Report spam, paid links, malware, and other problems

If you find information in Google's search results that you believe should be removed (for example, sensitive information, illegal content, or dead links), here are our recommendations.

Spam

If the site is spam, tell us about it! Google takes spam extremely seriously, and investigates reported instances. You can file a spam report at http://www.google.com/webmasters/tools/spamreport. These reports are submitted directly to our webspam team and are used to devise scalable solutions to fight spam. If you don't yet have a Webmaster Tools account, you can send us a spam report here: http://www.google.com/contact/spamreport.html.

To tell us about spam in search results rich snippets, send us a report here: http://support.google.com/webmasters/bin/request.py?hl=en&contact_type=rich_snippets_spam.

(Got more questions or suggestions for Google? Find out the best way to let us know.)

More information about spam

If you've ever clicked a search result and been taken to a junk page—a page that's blank, completely unrelated to your search, or full of gibberish —then you're familiar with spam. The term "spam" or "web spam" refers to the kind of content created by webmasters who attempt to manipulate search results with deceptive methods.

Common spamming methods include (but aren't limited to) the following:

  • Hidden text or links. Some webmasters hide links or text on their page with the intention of deceiving search engines about the nature of the content on the page. For example, a casino site could stuff its pages with hidden text such as "labradors, labs" with the intention of tricking search engines into sending dog lovers to a casino page.
  • Cloaking or sneaky redirects. These techniques are used to display one page to Googlebot with the intention of ranking high in search results, but to direct human users to a completely different page (such as an adult site, or a site selling pills or other products).
  • Pages stuffed with irrelevant keywords. Like hidden text, stuffing a page with keywords is intended to game search engine rankings.
  • Multiple pages, subdomains, or domains with substantially duplicate content. Some webmasters attempt to improve their page's ranking by creating pages with many words but little or no authentic content. For example, content may be stolen from other sites ("scraped"), or consist of autogenerated nonsense. Duplicate content can also show up as affiliate programs with little or no original content. Typically, affiliate websites feature product descriptions that appear on sites across that affiliate network. Some affiliate programs distribute content to several hundred affiliates. Because a search result could return many of these sites, all with the same content, they create a frustrating user experience.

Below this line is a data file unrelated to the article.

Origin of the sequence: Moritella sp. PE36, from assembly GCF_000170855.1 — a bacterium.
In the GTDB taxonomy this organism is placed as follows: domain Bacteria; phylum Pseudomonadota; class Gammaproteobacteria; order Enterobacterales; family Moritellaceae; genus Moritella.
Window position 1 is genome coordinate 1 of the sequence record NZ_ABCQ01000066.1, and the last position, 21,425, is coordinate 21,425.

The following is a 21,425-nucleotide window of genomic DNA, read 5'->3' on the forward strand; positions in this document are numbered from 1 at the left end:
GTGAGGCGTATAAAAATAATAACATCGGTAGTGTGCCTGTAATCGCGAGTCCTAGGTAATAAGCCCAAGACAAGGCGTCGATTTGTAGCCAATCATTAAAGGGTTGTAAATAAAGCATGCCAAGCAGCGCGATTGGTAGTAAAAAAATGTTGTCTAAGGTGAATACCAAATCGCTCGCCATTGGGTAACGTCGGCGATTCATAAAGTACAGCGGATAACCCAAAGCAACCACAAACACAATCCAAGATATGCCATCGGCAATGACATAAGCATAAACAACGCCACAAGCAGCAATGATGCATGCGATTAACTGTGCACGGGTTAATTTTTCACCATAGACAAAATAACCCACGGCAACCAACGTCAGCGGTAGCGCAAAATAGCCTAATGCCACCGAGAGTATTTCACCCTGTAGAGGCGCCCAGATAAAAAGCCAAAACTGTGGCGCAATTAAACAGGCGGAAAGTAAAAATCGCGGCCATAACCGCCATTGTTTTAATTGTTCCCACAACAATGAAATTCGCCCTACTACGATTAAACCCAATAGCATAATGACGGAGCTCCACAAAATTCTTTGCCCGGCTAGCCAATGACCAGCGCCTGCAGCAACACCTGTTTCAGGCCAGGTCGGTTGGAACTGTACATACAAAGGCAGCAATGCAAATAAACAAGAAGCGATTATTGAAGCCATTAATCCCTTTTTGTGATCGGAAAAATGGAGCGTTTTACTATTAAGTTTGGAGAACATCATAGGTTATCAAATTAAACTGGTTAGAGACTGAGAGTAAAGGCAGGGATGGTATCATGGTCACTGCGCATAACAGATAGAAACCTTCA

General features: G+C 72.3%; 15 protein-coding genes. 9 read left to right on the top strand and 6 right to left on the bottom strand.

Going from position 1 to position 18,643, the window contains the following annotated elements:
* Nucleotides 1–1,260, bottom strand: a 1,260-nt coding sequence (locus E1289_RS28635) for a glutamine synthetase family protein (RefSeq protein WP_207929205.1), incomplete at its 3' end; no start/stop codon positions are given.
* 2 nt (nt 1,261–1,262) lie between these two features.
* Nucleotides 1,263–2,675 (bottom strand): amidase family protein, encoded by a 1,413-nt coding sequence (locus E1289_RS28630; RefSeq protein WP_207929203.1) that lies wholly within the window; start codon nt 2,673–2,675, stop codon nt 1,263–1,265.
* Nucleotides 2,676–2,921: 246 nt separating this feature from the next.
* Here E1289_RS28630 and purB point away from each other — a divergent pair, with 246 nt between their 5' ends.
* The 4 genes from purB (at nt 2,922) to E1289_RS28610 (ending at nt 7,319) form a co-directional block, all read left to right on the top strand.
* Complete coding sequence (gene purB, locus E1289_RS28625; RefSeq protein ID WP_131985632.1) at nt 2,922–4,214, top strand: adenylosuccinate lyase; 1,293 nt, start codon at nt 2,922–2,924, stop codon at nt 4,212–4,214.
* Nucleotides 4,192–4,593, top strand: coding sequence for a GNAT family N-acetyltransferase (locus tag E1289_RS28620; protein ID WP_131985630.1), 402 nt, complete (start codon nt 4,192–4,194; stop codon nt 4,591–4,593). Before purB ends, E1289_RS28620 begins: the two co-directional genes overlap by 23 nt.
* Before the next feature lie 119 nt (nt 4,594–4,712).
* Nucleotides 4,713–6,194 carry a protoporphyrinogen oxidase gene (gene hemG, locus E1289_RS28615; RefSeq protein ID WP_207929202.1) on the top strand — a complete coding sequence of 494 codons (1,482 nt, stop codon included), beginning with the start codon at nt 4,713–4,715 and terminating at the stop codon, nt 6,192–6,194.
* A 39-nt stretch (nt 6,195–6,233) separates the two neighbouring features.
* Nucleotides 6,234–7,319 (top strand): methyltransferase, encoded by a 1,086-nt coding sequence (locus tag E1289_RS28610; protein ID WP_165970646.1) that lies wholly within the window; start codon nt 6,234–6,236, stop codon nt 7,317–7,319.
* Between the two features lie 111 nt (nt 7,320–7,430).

• "Doorway" pages. "Doorway" pages are often mass-generated pages created primarily for search engines. These "cookie-cutter" pages often look identical except for a few keywords or phrases that vary between the pages; typically, each page is optimized for that specific keyword or phrase. Some doorway pages immediately funnel users to a different page, either with a redirect or with large "click here" links presented front-and-center to users.
  • Link schemes. Some webmasters engage in link exchange schemes and build partner pages exclusively for the sake of cross-linking, disregarding the quality of the links, the sources, and the long-term impact it will have on their sites.

Paid links

Buying or selling links that pass PageRank can dilute the quality of search results. If you believe a site is engaged in buying or selling links that pass PageRank, please tell us about it. Buying or selling links that pass PageRank is in violation of Google's Webmaster Guidelines and can negatively impact a site's ranking in search results.

Copyright issues

If you believe the content should be removed from Google's index because of a copyright infringement, you should file a DMCA takedown request. Unlike requests to remove spam or personal information, DMCA requests must come from the content owner.

Objectionable content

This tool will guide you through the process of reporting content that you believe warrants removal from Google's services based on applicable laws. Completing this form will help ensure that we have all of the information necessary to investigate your specific enquiry and and resolve it as quickly as possible.

Malware

If you believe the site is infected with malware or malicious software, please report it to us so we can take action as necessary.

Has your site been infected with malware? Here are Google's recommendations for fixing the problem.

Other

If none of these reasons apply, and you feel that the content should be removed, contact the webmaster of the site with your request. Once the webmaster removes the page or changes its content, our search results will automatically reflect this change after we next crawl and reindex the page.

If the webmaster makes these changes and you need us to expedite the removal of the cached copy, or if the webmaster does not make these changes and the page contains personal, private information, please submit your request using the URL removal tool in Webmaster Tools.